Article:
This .decoded file can be opened with 7-Zip and easily extracted and here we have back the original sources:

When running the tool in silent mode /silent it will not ask for overwrite or cleanup, the overwrite of existing .decoded file and the cleanup of the extracted files is always done in silent mode.

How to get the sources back from the Intune tenant directly?

I discovered that all relevant download and decryption information to get the sources back from your tenant are in the regular log files of the Intune Management Agent here:
C:\ProgramData\Microsoft\IntuneManagementExtension\Logs\IntuneManagementExtension.log

So I wrote a small PowerShell script to parse the logfile and extract all relevant information of the already installed .intunewin files (otherwise we would not have the log file entry :-)). This is an example of that log file entry:

<![LOG[Get content info from service,ret = {
"odata.metadata":"https://fef.msub03.manage.microsoft.com/SideCar/StatelessSideCarGatewayService/$metadata#SideCarGatewaySessions/@Element","odata.id":...
LOG]!>

Basically I’m searching for this particular log entry which I then decode with the certificates on the device as they include decryption information of the installed .intunewin file. The installed .intunewin file is encrypted and can only be decrypted by your device with the right certificate. The log entry does include the download location also. It would be possible to write a tool to request the file from Intune directly to get to this information but in fact then I would write lots of the parts of the agent my self again. Getting tokens for requests, dealing with discovery, decryption, etc. So I decided to not do that and let the agent to its job and grab the necessary information from the log files. In case of missing entries you can simply enroll a device and install all software via Company Portal on it to get all log entries and then parse this info for further usage.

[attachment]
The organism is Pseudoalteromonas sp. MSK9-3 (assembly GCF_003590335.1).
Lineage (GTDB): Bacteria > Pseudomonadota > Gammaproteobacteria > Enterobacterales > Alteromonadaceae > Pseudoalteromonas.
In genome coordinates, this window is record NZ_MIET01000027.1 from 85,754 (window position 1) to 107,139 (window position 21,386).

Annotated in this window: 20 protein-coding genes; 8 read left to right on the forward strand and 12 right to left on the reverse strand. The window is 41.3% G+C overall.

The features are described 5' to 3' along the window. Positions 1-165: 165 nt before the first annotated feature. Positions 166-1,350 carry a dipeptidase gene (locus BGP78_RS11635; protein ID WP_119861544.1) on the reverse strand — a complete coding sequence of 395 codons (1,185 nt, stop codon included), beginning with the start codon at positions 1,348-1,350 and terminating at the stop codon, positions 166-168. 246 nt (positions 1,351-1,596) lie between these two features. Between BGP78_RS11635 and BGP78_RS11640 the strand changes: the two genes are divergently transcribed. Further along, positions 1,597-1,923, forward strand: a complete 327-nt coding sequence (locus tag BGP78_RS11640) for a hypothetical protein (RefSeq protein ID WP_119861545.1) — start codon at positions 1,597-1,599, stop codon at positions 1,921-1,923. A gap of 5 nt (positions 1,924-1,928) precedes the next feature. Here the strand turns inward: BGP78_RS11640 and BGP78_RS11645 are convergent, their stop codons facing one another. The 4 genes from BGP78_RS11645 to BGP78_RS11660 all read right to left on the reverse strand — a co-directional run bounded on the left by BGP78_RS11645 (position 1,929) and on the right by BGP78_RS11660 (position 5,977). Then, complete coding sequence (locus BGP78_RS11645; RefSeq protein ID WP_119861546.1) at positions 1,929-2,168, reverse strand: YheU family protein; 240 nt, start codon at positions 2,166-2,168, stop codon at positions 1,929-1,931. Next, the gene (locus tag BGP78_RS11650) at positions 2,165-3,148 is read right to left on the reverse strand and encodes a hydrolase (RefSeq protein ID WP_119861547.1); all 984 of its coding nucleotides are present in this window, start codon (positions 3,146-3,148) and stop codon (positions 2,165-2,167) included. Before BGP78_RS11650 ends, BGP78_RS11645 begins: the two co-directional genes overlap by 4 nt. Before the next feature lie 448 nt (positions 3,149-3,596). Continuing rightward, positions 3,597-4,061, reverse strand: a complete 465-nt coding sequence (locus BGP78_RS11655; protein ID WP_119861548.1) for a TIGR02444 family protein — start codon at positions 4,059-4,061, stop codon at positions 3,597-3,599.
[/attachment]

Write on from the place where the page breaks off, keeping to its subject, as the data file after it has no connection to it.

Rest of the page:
So in the log entry we have everything we need. If we run the script provided below on an Azure AD joined device with Intune enrollment you can successfully decrypt the encryption information which you get from the Intune GatewayService to decrypt and download the encrypted .intunewin file. The agent itself does nothing else during a normal install. It requests a policy which includes the package info, content info and decryption info. I decode this as well and provide it as plain text to you, or we can simply pass this to the IntuneWinUtilDecoder as parameters for instant decryption.

The script can also be found on my GitHub account here: https://github.com/okieselbach/Intune/blob/master/Get-DecryptInfoFromSideCarLogFiles.ps1

Here the script in action, downloading an app discovered in the log entry (yellow is the download URL, cyan is the encryption info highlighted) and in the end decoding it:

I hope this small utility and script is as useful for you as for me as I deal with a lot of test deployments in my lab and miss from time to time my source files. With the IntuneWinAppUtilDecoder and the script I’m now able to simply extract my source files again in any case.

Have fun at decrypting 🙂 your .intunewin files!

Deploying Win32 app BGInfo with Intune

Deploying BGInfo to quickly find your test devices or provide easy VM access during trainings with more visibility of the available user permissions.

Deploying the well known Sysinternals tool BGInfo is popular since a very long time. Often people use it for more visibility of vital OS parameter to end users. It is used mostly to support in-house help desk personal. Today I’m using this approach, to provide a handy solution for your development or test environment to quickly identify your devices and logged on user including their permissions (local admin or standard user) in that session like this: